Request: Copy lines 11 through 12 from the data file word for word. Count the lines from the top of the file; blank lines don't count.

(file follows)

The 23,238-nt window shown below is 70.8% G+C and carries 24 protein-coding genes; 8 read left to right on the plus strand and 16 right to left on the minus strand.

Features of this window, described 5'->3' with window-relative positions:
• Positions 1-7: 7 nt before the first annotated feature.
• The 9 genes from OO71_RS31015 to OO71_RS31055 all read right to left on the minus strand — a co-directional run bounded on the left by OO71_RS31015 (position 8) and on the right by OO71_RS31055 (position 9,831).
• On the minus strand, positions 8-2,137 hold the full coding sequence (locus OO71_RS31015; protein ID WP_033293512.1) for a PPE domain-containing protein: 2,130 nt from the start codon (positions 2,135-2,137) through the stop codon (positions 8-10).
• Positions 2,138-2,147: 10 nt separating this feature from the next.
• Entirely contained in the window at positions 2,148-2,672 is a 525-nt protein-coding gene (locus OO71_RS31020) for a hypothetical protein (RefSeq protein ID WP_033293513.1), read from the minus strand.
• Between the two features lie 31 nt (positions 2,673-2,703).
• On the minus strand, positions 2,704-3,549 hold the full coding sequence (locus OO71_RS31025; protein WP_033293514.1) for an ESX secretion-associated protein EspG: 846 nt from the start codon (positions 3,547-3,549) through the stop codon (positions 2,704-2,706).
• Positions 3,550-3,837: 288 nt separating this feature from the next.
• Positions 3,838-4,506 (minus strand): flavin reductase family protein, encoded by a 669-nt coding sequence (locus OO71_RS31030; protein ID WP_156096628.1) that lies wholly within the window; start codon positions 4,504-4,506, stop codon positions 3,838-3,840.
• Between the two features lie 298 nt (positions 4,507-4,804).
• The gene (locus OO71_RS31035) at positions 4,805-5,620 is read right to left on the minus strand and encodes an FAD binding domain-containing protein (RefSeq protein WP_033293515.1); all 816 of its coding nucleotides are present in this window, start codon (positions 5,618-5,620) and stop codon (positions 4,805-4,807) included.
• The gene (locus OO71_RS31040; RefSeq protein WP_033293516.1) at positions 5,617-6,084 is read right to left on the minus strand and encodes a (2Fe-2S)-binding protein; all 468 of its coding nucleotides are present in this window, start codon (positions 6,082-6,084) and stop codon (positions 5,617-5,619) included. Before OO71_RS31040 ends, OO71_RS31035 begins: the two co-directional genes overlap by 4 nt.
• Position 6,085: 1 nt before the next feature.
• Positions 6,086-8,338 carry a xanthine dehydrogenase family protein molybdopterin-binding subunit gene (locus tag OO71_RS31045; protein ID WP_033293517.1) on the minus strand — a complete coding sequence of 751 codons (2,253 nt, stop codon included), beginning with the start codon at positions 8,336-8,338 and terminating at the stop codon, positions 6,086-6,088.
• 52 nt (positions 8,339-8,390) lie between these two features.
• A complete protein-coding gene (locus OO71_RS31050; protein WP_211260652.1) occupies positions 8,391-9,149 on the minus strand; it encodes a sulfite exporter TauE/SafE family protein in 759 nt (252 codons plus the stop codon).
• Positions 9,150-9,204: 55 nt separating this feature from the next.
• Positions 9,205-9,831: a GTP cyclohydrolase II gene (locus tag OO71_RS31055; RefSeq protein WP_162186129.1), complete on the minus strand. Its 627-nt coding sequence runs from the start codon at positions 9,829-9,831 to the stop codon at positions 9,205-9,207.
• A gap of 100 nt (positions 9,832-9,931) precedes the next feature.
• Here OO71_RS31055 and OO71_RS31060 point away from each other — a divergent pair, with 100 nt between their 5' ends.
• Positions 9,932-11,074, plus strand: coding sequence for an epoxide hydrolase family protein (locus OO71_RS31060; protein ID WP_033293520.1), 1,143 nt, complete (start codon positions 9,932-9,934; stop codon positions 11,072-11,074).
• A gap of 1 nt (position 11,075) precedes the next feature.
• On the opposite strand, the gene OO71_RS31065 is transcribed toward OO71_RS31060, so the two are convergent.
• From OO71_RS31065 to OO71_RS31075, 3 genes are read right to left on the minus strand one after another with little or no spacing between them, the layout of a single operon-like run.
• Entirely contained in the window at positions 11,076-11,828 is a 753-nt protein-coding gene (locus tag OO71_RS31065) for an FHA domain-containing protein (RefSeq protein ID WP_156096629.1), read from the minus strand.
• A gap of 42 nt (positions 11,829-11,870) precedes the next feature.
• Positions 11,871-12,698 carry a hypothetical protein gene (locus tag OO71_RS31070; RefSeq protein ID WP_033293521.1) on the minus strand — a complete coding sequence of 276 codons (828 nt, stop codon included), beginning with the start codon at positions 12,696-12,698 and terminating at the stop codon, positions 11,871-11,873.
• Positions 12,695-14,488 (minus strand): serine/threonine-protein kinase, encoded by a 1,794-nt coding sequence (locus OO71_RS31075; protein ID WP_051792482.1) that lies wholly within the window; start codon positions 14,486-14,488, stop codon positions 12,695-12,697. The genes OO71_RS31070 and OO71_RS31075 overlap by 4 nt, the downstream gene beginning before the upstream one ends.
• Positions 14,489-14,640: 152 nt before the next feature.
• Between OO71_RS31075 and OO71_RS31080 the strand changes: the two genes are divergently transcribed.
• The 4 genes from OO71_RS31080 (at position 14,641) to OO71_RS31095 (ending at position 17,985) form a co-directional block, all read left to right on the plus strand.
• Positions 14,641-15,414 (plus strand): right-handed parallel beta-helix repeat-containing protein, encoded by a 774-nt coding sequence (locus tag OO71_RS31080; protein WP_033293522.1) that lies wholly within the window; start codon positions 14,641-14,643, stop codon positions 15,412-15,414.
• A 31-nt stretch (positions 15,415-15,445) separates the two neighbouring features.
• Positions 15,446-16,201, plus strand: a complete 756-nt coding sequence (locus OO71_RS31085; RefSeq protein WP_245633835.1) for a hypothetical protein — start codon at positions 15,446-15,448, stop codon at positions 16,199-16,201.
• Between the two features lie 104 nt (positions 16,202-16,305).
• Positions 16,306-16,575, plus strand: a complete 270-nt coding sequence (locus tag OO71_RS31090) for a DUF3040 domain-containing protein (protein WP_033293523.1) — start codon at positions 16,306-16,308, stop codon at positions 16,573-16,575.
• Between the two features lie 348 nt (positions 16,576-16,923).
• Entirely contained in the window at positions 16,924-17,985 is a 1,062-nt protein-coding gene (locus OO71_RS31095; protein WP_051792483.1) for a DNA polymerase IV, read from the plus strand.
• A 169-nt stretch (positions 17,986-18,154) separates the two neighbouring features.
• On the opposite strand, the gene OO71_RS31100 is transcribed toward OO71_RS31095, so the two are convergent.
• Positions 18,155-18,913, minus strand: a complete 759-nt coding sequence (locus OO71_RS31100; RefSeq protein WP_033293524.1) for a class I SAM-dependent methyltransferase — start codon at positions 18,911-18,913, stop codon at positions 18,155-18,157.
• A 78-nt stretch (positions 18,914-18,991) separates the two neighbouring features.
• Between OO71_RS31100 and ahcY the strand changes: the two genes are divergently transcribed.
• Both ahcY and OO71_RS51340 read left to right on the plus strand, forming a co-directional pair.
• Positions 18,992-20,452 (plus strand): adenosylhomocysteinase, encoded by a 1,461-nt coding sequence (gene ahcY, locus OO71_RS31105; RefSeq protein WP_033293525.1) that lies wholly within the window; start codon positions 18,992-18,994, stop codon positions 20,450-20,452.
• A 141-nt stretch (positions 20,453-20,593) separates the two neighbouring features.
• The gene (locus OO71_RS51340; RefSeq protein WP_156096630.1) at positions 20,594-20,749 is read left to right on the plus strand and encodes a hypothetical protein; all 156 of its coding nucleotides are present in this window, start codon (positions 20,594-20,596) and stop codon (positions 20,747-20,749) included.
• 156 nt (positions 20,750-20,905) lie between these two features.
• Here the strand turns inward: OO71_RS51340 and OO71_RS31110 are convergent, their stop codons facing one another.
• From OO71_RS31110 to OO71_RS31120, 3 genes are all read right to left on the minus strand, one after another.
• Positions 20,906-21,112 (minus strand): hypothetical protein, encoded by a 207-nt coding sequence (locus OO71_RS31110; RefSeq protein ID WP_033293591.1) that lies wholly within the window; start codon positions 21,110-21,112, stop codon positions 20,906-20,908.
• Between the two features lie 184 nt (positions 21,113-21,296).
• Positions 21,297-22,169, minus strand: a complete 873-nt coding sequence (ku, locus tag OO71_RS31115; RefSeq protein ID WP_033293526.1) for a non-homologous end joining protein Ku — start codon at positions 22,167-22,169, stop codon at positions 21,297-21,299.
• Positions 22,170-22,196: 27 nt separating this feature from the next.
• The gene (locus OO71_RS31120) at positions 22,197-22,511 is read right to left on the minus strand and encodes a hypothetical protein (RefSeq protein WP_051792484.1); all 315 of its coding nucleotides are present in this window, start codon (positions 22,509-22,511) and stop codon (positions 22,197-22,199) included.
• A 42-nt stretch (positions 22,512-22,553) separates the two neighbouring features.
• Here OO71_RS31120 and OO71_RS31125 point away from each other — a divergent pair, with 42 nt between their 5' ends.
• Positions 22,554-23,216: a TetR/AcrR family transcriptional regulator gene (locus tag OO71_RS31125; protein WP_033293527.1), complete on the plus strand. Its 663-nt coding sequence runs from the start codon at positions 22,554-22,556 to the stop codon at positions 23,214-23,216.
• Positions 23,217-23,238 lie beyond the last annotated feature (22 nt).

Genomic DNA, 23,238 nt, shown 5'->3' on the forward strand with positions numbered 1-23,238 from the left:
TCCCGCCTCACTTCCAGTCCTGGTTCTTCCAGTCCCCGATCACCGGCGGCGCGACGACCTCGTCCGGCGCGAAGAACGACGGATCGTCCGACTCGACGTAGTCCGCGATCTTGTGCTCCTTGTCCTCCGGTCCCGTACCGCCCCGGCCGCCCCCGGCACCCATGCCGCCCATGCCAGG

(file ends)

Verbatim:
• Positions 3,838-4,506 (minus strand): flavin reductase family protein, encoded by a 669-nt coding sequence (locus OO71_RS31030; protein ID WP_156096628.1) that lies wholly within the window; start codon positions 4,504-4,506, stop codon positions 3,838-3,840.
• Between the two features lie 298 nt (positions 4,507-4,804).